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Manga manga manga! September 18, 2007

Posted by sneaks in adult, BCPL best practices, graphic novels, great ideas, manga, paperbacks, problem solving, science fiction, series books.
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Graphic novels at Towson

Here’s one way to display paperback series in an eye-catching way:

Stack each issue of the same series horizontally, with the least shelf-worn issue face-out on top.

If there are more than 4 or 5 issues of the same titles, space permitting, you might want to put the face-out issue to the immediate left of the stack.


The nightingale tells his fairy tale July 31, 2007

Posted by sneaks in adult, coloring pages, display topics, fiction, J fiction, J is for Juvenile, series books.
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It appears that Hollywood thinks librarians are gonna like the new movie Stardust. They’ve thrown free screenings just for us, they’ve sent free tickets and posters… well, heck, throw in Peter O’Toole, pirates, Robert DeNiro and Michelle Pfeiffer, not to mention Neil Gaiman, and ok, I’ll bite!

Stardust is a lovely old-fashioned fairy story, originally published as a graphic novel, but later released without illustrations. Display it with other Gaiman titles, like Neverwhere and Coraline, and with other fairy-centered books: Tuck Everlasting, The Various, Spiderwick, Emily Rodda, Terry Pratchett’s Wee Free Men books, E. Nesbit, Artemis Fowl, Michael Buckley’s The Sisters Grimm series, Jane Yolen… and for adults, John Connolly’s Book of Lost Things, Jonathan Strange and Mr. Norrell, J.R.R. Tolkein, Gregory Maguire, and Laurell K. Hamilton.

Elizabeth Rafferty in Youth Services is the one to contact about posters and tickets.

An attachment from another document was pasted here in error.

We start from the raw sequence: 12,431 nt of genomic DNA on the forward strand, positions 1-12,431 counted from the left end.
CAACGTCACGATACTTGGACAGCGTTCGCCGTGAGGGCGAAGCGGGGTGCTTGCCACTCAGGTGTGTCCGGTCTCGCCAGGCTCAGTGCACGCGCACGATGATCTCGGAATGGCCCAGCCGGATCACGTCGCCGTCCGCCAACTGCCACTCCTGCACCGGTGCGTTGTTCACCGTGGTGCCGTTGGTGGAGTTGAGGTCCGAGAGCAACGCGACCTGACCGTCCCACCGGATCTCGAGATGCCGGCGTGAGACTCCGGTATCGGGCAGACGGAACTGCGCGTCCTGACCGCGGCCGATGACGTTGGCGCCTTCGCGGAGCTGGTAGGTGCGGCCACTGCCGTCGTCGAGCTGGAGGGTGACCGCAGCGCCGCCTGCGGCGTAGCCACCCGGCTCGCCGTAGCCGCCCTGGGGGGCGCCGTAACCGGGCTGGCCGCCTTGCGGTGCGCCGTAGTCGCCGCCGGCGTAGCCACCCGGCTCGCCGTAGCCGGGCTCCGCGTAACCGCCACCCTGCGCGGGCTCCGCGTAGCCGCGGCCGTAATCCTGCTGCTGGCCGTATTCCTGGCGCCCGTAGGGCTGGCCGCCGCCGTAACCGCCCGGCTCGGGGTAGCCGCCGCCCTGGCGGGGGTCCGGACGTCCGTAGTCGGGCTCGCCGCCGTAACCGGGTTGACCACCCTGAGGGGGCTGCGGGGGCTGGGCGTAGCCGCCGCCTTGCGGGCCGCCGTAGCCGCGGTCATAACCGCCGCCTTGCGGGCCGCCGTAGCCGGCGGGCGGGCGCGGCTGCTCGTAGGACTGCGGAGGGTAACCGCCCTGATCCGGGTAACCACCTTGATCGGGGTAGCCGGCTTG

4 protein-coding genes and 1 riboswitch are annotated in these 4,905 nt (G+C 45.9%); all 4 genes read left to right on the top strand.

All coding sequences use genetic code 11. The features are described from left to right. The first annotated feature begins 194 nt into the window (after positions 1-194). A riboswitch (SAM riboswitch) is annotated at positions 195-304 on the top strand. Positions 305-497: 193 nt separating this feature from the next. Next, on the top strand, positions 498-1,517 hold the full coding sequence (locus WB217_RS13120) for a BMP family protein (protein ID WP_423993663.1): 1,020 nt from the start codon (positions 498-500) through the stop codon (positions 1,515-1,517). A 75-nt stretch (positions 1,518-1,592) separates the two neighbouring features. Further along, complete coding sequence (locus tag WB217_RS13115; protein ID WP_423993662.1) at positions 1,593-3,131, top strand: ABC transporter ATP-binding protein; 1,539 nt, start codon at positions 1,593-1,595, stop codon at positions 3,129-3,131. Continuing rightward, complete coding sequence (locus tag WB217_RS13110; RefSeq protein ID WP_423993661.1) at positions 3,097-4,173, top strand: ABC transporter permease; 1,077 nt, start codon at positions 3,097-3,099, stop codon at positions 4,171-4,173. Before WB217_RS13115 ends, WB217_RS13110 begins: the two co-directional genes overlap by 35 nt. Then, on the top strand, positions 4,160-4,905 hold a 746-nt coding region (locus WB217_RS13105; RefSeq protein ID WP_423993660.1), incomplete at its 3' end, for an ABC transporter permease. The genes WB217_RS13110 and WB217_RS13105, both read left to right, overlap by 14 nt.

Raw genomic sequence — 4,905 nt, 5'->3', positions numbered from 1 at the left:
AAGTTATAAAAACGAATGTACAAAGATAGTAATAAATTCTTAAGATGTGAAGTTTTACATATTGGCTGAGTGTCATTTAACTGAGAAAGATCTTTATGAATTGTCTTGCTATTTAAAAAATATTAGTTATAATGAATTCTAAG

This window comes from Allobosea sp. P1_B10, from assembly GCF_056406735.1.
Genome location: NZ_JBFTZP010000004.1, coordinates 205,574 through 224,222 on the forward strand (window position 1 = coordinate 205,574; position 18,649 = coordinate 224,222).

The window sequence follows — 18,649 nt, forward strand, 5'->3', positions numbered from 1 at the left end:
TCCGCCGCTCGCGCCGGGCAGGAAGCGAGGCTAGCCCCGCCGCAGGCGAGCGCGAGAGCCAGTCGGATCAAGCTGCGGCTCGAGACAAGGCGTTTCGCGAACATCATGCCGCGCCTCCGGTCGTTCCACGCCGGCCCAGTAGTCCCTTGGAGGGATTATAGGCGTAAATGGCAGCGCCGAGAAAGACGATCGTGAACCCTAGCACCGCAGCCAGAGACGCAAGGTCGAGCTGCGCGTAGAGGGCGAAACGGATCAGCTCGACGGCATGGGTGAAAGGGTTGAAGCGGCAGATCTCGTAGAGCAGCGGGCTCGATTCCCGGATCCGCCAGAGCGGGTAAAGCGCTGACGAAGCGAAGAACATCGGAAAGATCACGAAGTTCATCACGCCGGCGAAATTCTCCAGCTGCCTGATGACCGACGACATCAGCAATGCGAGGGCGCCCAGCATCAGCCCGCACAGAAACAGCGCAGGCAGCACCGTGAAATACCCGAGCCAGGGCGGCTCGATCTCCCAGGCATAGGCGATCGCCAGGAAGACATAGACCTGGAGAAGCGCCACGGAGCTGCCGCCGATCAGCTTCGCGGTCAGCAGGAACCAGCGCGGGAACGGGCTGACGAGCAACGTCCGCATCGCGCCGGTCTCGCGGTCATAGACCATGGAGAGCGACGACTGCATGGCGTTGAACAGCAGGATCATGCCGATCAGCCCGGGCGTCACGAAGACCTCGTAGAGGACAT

Gorgeous fairy coloring pages here and here.

Meet Molly January 12, 2007

Posted by sneaks in great ideas, J is for Juvenile, props and drapes, series books.
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American Girl books and doll bookend

Doesn’t she make a great bookend? Ask around – maybe you have a friend whose daughters have outgrown their American Girl dolls.

You might not want to risk this if your series titles are shelved far out of view of the desk.

Special labels for series fiction September 13, 2006

Posted by sneaks in great ideas, J is for Juvenile, series books, signage.
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ES- 030

The human brain processes images something like nine times faster than it does words. A series logo such as “American Girl” or “Animal Ark” is instantly recognizable by adult and child alike.

It takes a little extra trouble to make these specialized shelf labels (here, at Essex), but to a beginning reader, it’s probably worth it.

Three ways:

  1. Find the series logo on the Internet, copy it into Microsoft Word (or a graphics program), print on a color printer, and trim.
  2. Scan the logo from a book, import it into Word (or a graphics program), print, and trim.
  3. Color copy the logo from a book or other promotional materials, print and trim.